And just when you thought it was safe and there were only a couple of releases to talk about, a wild label appears! Notefornote Music is reprinting an early Hans Zimmer score, Thelma & Louise, previously issued as a limited editing by Kritzerland Records in 2011. If you missed that earlier release, this is your chance to fill that gap in your collection.

The hits, as a wise man once said, just keep on coming – watch this space next week for more of the latest soundtrack news.

[Via] JoBlo TV Show Trailer

The Music Of Jesus Christ Superstar

Ghoul Mourning Maniacs!

Happy Easter! This time, I’d like to talk music. Specifically, Jesus Christ Superstar’s music.

The musical and movie were created by someone named Andrew Lloyd Weber. I doubt he’ll ever find work anywhere. Yeah, right! Ok, ok. Just kidding.

[Via] MovieClips Trailer Vault

I didn’t see Jesus Christ Superstar until well into the home video age, so this actually, has way more to do with the music. My sisters and I would gather around the piano and belt out the songs. Especially at Easter time, but not exclusively. The older two, Debbie and Kathy, would play the piano, maybe Liz or I, would get to turn the pages, and we’d just rock it out!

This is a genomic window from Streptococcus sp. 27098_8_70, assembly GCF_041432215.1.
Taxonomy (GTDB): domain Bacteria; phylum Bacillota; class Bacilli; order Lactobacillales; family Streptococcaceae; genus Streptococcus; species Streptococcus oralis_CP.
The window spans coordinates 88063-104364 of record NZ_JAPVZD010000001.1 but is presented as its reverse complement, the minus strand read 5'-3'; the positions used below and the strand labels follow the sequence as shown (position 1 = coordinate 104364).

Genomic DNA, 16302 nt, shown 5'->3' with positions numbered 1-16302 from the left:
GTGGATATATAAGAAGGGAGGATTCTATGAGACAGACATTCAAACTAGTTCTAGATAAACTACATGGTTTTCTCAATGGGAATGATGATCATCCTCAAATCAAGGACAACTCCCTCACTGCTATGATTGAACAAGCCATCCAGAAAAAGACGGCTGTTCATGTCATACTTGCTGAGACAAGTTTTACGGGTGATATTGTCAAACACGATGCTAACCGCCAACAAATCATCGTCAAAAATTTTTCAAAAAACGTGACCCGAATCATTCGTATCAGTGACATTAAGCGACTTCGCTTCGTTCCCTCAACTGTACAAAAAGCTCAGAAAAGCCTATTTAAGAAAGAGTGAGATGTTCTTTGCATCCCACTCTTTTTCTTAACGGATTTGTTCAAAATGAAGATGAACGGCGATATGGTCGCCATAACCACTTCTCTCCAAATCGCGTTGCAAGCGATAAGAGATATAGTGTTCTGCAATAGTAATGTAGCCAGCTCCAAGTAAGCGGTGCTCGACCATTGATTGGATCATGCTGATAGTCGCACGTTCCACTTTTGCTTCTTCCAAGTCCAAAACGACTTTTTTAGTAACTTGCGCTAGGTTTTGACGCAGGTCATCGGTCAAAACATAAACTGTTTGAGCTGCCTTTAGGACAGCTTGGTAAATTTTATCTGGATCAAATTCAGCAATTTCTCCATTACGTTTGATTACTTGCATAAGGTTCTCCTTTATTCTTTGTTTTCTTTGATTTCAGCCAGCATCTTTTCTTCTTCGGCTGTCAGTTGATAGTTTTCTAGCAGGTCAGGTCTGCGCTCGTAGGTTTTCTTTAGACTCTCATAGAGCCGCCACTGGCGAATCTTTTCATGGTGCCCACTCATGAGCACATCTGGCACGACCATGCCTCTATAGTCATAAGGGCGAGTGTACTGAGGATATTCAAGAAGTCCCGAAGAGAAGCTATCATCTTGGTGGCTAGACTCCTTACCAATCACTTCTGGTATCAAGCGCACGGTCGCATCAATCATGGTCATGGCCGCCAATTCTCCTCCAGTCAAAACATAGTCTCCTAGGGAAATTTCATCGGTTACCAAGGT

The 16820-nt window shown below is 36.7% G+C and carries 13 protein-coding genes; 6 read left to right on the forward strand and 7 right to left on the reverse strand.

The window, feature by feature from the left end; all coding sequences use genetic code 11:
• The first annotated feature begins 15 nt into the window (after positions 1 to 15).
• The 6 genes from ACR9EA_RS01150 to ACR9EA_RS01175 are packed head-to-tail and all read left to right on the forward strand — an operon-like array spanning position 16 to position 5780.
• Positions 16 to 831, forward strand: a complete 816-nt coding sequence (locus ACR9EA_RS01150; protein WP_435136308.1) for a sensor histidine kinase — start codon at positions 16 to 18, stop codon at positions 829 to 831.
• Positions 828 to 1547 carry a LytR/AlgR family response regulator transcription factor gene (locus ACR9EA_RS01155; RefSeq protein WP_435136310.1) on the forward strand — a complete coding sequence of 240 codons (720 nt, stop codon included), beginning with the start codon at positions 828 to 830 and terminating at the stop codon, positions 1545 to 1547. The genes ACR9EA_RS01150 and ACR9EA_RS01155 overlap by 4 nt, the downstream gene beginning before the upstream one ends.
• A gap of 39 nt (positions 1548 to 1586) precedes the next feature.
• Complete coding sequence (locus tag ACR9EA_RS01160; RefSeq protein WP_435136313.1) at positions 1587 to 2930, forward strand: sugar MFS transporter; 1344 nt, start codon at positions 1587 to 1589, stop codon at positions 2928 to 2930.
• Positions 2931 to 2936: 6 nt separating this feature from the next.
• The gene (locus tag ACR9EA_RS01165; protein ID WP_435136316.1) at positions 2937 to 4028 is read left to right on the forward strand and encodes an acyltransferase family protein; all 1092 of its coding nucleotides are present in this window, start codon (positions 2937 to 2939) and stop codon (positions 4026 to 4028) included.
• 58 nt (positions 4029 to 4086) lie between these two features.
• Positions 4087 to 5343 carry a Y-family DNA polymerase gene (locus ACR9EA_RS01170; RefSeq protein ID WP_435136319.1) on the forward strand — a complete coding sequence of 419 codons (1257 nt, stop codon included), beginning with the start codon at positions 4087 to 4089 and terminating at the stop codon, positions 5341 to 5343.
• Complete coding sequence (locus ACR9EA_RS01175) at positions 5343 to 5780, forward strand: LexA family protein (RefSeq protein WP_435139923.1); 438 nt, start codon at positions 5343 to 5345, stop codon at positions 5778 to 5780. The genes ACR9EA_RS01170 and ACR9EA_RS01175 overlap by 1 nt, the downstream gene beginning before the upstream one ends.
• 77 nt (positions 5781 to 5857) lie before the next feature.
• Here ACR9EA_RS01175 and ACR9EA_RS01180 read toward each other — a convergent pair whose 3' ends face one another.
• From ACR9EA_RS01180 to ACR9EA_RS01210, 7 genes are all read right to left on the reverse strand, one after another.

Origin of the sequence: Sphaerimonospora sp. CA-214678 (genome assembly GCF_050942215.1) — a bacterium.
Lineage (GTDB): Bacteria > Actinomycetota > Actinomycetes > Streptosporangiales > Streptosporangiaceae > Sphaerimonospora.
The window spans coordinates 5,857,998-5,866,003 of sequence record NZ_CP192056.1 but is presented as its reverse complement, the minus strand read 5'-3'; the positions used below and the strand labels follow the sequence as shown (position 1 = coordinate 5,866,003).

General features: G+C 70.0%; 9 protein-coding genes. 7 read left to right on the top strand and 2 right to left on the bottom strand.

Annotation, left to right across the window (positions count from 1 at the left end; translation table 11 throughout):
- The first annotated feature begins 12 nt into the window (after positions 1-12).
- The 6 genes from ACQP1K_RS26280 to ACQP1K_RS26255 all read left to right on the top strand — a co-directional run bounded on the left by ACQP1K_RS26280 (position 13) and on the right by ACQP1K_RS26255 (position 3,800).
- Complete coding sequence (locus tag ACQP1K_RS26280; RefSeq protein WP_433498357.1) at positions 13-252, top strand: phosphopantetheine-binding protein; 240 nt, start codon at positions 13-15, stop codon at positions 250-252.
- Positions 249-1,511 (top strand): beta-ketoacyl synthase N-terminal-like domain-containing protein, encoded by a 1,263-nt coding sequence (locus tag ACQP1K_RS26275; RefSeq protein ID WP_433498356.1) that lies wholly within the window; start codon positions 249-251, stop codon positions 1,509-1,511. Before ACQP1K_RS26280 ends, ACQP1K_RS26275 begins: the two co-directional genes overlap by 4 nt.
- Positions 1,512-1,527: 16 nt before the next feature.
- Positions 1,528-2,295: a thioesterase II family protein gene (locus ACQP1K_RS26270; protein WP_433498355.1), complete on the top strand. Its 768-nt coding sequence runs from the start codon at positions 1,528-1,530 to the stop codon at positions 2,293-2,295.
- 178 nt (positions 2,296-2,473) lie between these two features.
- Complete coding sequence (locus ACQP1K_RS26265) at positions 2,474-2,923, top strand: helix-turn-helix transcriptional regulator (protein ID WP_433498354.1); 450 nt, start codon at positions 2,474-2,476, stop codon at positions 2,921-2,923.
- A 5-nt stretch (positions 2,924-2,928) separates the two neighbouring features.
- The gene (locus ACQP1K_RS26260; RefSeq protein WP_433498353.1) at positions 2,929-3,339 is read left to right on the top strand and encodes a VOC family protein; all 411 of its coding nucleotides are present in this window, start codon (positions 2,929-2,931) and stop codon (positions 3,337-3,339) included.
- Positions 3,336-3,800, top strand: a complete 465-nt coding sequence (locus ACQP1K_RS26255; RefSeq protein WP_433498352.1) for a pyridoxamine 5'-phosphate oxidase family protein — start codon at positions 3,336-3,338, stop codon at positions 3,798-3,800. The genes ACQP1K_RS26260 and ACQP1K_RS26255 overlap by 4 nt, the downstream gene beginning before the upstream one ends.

Jesus Christ Superstar

Now, this may sound goofy, but, we are a musical family. Our dad owned a music store, which my sister now owns. So, it was not uncommon for many, many jam sessions to spring up out of nowhere. If I called or sent a text , saying, “What’s the buzz? Tell me what’s a happening.” They’d get it right away. I don’t know if we were more Von Trapp or Brady Bunch, but man what a racket!!

Thanks to the Leeds Music Corporation for producing the deluxe motion picture album, which included musical score selections, great color and black and white photos from the movie, lyrics, some dialogue, etc. The book was a real “all-in-one” affair.

Our copy of the book has been taped and retaped over the years, as we certainly used it a lot. From our house on the river, to the brick house in the town, to the house in the lumber city, that songbook got around! It was fun to thumb through it, even when we weren’t using it musically.

When I finally did see the film and soaked up the music, it was pretty cool and made any future jam session have more depth. I had a better understanding of where the performers were coming from, musically.